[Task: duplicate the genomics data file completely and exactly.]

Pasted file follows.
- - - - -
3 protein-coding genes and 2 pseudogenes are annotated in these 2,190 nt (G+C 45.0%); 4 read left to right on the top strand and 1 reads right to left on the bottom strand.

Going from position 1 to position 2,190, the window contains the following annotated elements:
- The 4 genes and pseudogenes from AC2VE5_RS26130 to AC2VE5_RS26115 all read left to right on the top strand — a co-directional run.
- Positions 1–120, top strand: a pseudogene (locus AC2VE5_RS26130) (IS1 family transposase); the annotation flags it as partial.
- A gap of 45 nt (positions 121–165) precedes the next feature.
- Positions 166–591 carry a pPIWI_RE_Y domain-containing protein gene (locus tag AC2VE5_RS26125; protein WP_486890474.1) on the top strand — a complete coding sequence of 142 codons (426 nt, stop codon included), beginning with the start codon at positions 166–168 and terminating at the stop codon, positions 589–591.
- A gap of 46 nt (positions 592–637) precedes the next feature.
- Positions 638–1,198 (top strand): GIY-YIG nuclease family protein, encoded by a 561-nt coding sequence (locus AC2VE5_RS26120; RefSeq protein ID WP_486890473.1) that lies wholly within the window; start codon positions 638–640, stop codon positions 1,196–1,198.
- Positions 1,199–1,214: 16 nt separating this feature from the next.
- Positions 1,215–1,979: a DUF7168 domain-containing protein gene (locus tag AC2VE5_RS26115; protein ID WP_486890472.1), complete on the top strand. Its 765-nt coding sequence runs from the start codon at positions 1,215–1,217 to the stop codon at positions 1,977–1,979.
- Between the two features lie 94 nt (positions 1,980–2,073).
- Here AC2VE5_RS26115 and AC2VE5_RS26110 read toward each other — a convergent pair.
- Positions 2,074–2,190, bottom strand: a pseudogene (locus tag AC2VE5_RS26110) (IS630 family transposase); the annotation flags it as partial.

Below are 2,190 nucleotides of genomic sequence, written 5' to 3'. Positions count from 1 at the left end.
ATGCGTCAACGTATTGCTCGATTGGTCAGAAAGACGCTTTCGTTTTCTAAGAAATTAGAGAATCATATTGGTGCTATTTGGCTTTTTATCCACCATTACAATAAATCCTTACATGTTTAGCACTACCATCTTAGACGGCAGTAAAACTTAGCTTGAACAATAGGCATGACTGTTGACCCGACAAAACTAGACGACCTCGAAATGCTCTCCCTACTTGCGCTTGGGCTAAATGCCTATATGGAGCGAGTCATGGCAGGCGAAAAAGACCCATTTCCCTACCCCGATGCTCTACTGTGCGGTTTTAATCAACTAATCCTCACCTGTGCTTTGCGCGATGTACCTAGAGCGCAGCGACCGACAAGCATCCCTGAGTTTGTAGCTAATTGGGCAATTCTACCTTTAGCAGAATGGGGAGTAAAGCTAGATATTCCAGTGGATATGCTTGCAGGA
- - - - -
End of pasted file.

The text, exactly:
3 protein-coding genes and 2 pseudogenes are annotated in these 2,190 nt (G+C 45.0%); 4 read left to right on the top strand and 1 reads right to left on the bottom strand.

Going from position 1 to position 2,190, the window contains the following annotated elements:
- The 4 genes and pseudogenes from AC2VE5_RS26130 to AC2VE5_RS26115 all read left to right on the top strand — a co-directional run.
- Positions 1–120, top strand: a pseudogene (locus AC2VE5_RS26130) (IS1 family transposase); the annotation flags it as partial.
- A gap of 45 nt (positions 121–165) precedes the next feature.
- Positions 166–591 carry a pPIWI_RE_Y domain-containing protein gene (locus tag AC2VE5_RS26125; protein WP_486890474.1) on the top strand — a complete coding sequence of 142 codons (426 nt, stop codon included), beginning with the start codon at positions 166–168 and terminating at the stop codon, positions 589–591.
- A gap of 46 nt (positions 592–637) precedes the next feature.
- Positions 638–1,198 (top strand): GIY-YIG nuclease family protein, encoded by a 561-nt coding sequence (locus AC2VE5_RS26120; RefSeq protein ID WP_486890473.1) that lies wholly within the window; start codon positions 638–640, stop codon positions 1,196–1,198.
- Positions 1,199–1,214: 16 nt separating this feature from the next.
- Positions 1,215–1,979: a DUF7168 domain-containing protein gene (locus tag AC2VE5_RS26115; protein ID WP_486890472.1), complete on the top strand. Its 765-nt coding sequence runs from the start codon at positions 1,215–1,217 to the stop codon at positions 1,977–1,979.
- Between the two features lie 94 nt (positions 1,980–2,073).
- Here AC2VE5_RS26115 and AC2VE5_RS26110 read toward each other — a convergent pair.
- Positions 2,074–2,190, bottom strand: a pseudogene (locus tag AC2VE5_RS26110) (IS630 family transposase); the annotation flags it as partial.

Below are 2,190 nucleotides of genomic sequence, written 5' to 3'. Positions count from 1 at the left end.
ATGCGTCAACGTATTGCTCGATTGGTCAGAAAGACGCTTTCGTTTTCTAAGAAATTAGAGAATCATATTGGTGCTATTTGGCTTTTTATCCACCATTACAATAAATCCTTACATGTTTAGCACTACCATCTTAGACGGCAGTAAAACTTAGCTTGAACAATAGGCATGACTGTTGACCCGACAAAACTAGACGACCTCGAAATGCTCTCCCTACTTGCGCTTGGGCTAAATGCCTATATGGAGCGAGTCATGGCAGGCGAAAAAGACCCATTTCCCTACCCCGATGCTCTACTGTGCGGTTTTAATCAACTAATCCTCACCTGTGCTTTGCGCGATGTACCTAGAGCGCAGCGACCGACAAGCATCCCTGAGTTTGTAGCTAATTGGGCAATTCTACCTTTAGCAGAATGGGGAGTAAAGCTAGATATTCCAGTGGATATGCTTGCAGGA